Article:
Brought to you by Newscorp Australia

Fishing bans create feast for super sized sharks

The Australian, July 25, 2022 6:30PM Kids News

Print Article

Tiger and great white sharks have had a growth spurt thanks to protective no-fishing zones, researchers say. Picture: supplied media_cameraTiger and great white sharks have had a growth spurt thanks to protective no-fishing zones, researchers say. Picture: supplied

animals

Reading level: green

Shark species have been growing to an enormous size after taking advantage of protective no-fishing zones to gorge* on more prey, researchers say.

Tiger sharks about a third longer than usual have been seen in the South Pacific, while great white sharks are reaching 6m, according to a new documentary*. Their size has been linked to greater legal protection of their declining* food sources, along with sanctuaries* to stop the sharks from being overfished.

The World Wide Fund for Nat­ure said 100 million sharks could be killed annually, often targeted for their fins.

GREAT WHITE SHARK - THE MOUTH media_cameraWhat sharp teeth you have: great white sharks may indeed have something to smile about as researchers say no fishing zones and laws protecting shark species have combined to create more favourable conditions for sharks to significantly increase in size. Picture: supplied

Tiger sharks – nicknamed the “dustbins of the sea” because of their voracious* appetite and willingness to eat almost anything, including human rubbish – are normally about 3.5m long. But marine biologist* and professional shark diver Kori Burkhardt, saw a tiger shark almost 5m long in French Polynesia, where one of the world’s biggest shark sanctuaries was created about a decade ago.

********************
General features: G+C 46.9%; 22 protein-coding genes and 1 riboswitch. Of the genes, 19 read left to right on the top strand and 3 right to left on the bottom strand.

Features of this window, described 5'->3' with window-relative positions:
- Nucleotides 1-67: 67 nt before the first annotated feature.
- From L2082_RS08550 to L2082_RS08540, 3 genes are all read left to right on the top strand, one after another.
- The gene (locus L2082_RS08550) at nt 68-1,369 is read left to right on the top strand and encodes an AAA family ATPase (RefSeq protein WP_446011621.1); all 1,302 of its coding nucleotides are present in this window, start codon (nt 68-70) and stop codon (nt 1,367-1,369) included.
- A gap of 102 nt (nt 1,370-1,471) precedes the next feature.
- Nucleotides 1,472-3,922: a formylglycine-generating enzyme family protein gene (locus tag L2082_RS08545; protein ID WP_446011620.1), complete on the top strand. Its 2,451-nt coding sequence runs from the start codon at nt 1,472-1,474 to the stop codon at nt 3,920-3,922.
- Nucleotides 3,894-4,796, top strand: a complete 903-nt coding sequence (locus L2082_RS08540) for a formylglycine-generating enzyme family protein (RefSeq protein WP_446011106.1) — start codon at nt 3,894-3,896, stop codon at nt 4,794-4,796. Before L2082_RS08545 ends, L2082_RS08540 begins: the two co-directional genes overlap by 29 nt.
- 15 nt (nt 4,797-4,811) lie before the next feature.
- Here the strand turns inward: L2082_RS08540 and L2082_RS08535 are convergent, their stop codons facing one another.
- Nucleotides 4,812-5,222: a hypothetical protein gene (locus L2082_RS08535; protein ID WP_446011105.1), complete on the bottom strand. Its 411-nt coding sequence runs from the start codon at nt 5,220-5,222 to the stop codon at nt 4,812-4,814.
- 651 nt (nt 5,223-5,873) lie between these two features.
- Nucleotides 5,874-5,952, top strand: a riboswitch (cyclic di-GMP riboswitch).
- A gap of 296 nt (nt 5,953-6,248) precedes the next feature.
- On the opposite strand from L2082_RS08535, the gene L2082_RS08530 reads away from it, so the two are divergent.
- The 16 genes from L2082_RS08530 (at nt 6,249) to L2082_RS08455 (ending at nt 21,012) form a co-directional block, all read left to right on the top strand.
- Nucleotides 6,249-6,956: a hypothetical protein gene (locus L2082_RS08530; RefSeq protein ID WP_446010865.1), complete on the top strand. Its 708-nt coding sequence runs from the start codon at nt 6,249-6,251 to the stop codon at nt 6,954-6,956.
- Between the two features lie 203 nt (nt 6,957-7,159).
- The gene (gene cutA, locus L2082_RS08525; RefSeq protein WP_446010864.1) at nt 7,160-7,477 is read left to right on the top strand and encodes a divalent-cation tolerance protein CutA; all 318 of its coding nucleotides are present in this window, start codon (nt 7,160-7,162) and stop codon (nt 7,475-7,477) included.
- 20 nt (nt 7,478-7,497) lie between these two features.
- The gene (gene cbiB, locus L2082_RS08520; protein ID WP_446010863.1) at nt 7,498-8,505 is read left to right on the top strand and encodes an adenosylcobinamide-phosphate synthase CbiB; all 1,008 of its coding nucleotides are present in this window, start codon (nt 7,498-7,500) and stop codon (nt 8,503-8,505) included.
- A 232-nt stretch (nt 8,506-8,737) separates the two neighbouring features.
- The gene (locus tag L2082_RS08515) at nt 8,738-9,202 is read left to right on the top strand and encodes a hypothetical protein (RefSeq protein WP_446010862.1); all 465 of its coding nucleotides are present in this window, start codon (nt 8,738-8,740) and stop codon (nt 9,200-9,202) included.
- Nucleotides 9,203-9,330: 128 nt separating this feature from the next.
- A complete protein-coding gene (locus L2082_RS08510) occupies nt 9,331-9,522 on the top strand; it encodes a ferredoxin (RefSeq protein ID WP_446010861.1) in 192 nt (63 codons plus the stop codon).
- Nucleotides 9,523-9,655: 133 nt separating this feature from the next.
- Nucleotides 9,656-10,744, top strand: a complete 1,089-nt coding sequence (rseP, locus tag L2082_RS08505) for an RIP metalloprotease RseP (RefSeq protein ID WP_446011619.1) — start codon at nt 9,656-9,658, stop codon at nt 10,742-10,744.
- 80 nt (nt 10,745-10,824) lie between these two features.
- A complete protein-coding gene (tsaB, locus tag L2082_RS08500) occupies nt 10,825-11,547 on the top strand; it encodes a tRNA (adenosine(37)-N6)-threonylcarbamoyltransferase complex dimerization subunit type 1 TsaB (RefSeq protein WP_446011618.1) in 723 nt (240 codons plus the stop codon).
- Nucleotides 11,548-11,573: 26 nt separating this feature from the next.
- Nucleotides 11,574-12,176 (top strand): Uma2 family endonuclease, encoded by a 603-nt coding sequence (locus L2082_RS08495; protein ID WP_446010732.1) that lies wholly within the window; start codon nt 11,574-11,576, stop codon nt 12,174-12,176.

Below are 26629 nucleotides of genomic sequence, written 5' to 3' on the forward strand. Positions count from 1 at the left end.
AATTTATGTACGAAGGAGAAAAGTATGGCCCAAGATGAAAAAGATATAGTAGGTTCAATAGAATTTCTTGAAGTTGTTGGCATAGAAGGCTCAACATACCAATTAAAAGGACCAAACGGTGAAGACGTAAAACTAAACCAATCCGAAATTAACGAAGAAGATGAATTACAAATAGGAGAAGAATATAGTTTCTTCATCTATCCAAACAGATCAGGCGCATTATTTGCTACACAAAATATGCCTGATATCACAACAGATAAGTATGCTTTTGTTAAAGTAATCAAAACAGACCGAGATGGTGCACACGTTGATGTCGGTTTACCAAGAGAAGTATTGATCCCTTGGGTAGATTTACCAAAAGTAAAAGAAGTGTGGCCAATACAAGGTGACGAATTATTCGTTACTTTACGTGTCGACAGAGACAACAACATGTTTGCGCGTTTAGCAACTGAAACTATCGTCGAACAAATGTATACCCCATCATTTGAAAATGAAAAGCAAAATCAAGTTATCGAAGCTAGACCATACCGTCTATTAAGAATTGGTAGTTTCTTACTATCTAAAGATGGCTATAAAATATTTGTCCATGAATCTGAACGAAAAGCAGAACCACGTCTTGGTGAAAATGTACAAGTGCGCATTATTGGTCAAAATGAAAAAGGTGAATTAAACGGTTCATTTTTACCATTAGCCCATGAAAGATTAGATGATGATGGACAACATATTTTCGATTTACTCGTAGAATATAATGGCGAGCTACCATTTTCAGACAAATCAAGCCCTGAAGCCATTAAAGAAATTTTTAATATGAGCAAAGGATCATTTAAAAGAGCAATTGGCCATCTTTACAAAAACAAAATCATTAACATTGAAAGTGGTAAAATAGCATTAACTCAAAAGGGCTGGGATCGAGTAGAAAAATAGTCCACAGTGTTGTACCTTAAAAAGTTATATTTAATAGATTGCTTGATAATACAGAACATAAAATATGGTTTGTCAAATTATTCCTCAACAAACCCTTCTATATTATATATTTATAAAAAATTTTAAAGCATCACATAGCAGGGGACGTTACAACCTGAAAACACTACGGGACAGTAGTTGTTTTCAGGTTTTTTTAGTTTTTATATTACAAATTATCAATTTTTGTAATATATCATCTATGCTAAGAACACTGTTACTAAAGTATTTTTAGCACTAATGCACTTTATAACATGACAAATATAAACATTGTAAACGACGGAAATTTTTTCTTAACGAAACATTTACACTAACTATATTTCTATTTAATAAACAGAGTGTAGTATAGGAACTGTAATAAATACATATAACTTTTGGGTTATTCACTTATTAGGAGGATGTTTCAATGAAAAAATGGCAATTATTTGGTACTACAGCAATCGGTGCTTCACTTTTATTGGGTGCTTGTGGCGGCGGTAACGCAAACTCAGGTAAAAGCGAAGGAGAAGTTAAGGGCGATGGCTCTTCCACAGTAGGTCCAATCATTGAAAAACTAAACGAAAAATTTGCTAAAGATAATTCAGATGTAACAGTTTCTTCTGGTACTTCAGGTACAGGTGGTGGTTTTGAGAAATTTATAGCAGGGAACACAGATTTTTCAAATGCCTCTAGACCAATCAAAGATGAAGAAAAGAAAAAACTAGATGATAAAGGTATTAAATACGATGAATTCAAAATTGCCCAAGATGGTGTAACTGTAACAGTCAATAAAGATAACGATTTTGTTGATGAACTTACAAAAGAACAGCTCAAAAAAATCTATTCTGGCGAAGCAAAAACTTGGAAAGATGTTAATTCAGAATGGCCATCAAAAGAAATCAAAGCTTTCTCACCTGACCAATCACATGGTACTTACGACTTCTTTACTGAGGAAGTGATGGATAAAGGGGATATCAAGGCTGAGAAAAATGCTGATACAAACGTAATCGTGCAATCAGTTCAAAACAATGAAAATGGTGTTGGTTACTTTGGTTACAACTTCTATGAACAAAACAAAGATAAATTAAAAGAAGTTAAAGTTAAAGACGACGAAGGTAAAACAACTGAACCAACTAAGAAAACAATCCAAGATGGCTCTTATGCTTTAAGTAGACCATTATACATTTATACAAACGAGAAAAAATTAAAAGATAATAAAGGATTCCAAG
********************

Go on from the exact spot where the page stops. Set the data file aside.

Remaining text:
“I’ve been diving with tiger sharks in multiple countries and she’s by far the biggest I’ve ever seen,” Ms Burkhardt said. “It’s not just her length but her width as well. She can be 5m long but she’s 3m wide, including her fins. That’s insane.”

media_cameraTiger sharks are usually about 3.5m long but marine biologist Kori Burkhardt saw one nearly 5m long in French Polynesia. This tiger shark, dubbed “Zuza”, has been previously recorded by Biopixel researchers swimming between Australia and Papua New Guinea in an unrelated study. Photo: Biopixel

Among the “mega-sharks” encountered* during filming of the National Geographic documentary Great White v Tiger Shark were also “two of the largest white sharks ever recorded in Hawaii”.

While female great whites are usually about 4-5m long, researchers saw 6m females in US waters.

Hawaii in January became the first US state to ban shark fishing and intentionally capturing, entangling* or killing sharks in state waters is banned.

Experts also attributed* the heftier* dimensions to the species hunting larger prey in packs, rather than in competition with each other and alone.

Great White Shark smile media_cameraFemale great white sharks are usually between 4-5m long, but researchers recorded 6m females in US waters. Picture: supplied